Sea run Dolly Varden begin to appear to mid July and run through the end of the season. The Dollys here are beautifully colored, what a friend of my described as a “Dr Seuss” fish because of its unexpected palette. Dollys are especially fun on a lighter rod, although a trophy fish can be many pounds An egg pattern when fishing a “Dolly bar” can get you a “numbers” day. Dollys are actually in the char family, and are rather delicate fish. Handle them gently when releasing them. There are also grayling in these waters.
For many, trout fishing on the Kanektok is the end goal. There are indeed trophy sized fish in the river, but one is more likely to catch fish in the 20 inch range. These beautiful leopard rainbow trout are all about eating eggs after spawning begins. In mid July they will still take streamers, especially a Dali Llama, and mouse or wake flies; later in the season flesh flies can be very productive. The braided parts of the river, or side channels, can hold these fish. A 5WT may not be enough rod for these heavy flies, so bring at least a six weight single hand rod for throwing streamers.
The run of silvers is just beginning in late July, and continues into the autumn. No question, silvers are beautiful fish. There are two populations in the river, a smaller, 3-5 lb fish, and a larger, 10-15 pound fish. A big push of silvers is typically associated with an incoming tide. If the conditions are just right one can see the “vee” of a pod coming into the lower river and sight fish to the pod. Silvers will take surface flies, especially in slack water, and seem to prefer pink flies stripped over their heads, taking the fly “on the drop.” Some silvers will take a fly on the swing, but single hand rods seem better suited to a stripped retrieve. An 8 wt with a floating line works well.
The particular week I spent this year on the Kanektok was hosted by Simon Gawesworth, who offered the opportunity for a spey casting lesson on the river. Simon is a wonderful and generous teacher, and in this setting provided the unusual experience of getting some instruction, time to practice it on the river with Simon’s eagle eye on you from upstream, followed by the next “chapter” of instruction and practice while fishing on the river. After Simon caught a 45 pound beauty of a king during my “lesson”, he took the heavier Skagit head he was using off his reel and transferred it to my reel, stepped back on the sandbar, and coached me right into the bucket where that king had lurked. That line is now mine to keep, complete with his “mojo!” Every morning he would ask me if I had what I needed for the day, and every evening would ask me for a “report card” on my casting. What a week! While expert casting still eludes me, I have a checklist from him for my cast that will serve me well in the future. I’m no longer intimidated using “a big stick” and heavy line for targeting kings; in fact, chinook have now become my preferred species in the river.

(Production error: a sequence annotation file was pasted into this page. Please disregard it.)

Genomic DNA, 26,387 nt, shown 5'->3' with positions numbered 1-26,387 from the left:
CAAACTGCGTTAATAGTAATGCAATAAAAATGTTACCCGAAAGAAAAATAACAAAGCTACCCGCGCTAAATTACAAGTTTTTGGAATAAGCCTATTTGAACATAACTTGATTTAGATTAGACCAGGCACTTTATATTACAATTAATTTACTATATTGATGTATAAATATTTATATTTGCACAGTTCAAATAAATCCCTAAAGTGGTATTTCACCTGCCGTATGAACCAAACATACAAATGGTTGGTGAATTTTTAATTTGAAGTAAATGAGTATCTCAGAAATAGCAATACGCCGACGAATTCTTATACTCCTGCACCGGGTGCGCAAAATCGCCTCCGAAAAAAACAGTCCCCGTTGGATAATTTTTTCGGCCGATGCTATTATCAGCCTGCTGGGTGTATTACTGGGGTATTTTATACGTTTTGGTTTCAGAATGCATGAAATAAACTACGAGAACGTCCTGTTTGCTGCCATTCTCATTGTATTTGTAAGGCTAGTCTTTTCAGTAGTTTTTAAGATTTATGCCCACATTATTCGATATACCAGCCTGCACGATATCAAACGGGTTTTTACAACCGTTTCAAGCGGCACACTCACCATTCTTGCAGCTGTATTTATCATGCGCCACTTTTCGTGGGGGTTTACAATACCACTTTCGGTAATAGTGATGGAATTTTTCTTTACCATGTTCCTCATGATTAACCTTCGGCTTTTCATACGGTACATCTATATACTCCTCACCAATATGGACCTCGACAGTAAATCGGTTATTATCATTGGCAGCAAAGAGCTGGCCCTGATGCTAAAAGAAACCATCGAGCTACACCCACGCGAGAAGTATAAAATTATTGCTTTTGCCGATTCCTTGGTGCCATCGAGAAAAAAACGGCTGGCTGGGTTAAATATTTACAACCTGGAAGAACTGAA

No angler during my week got a “grand slam” of all five species in a day, but overall the fishing was very good, with something for everyone and a variety of fishing experiences to choose from. There is a good chance during this month on the river that until a fish shows itself when hooked, you will not know just what is on the end of your line. Guides are rotated among the guests each day, with the ritual each evening, after dinner, of asking anglers, “What would you like to do tomorrow?” July truly offers anglers a choice of species to target on the Kanektok. And, what would you chose, on “The Chosen River?”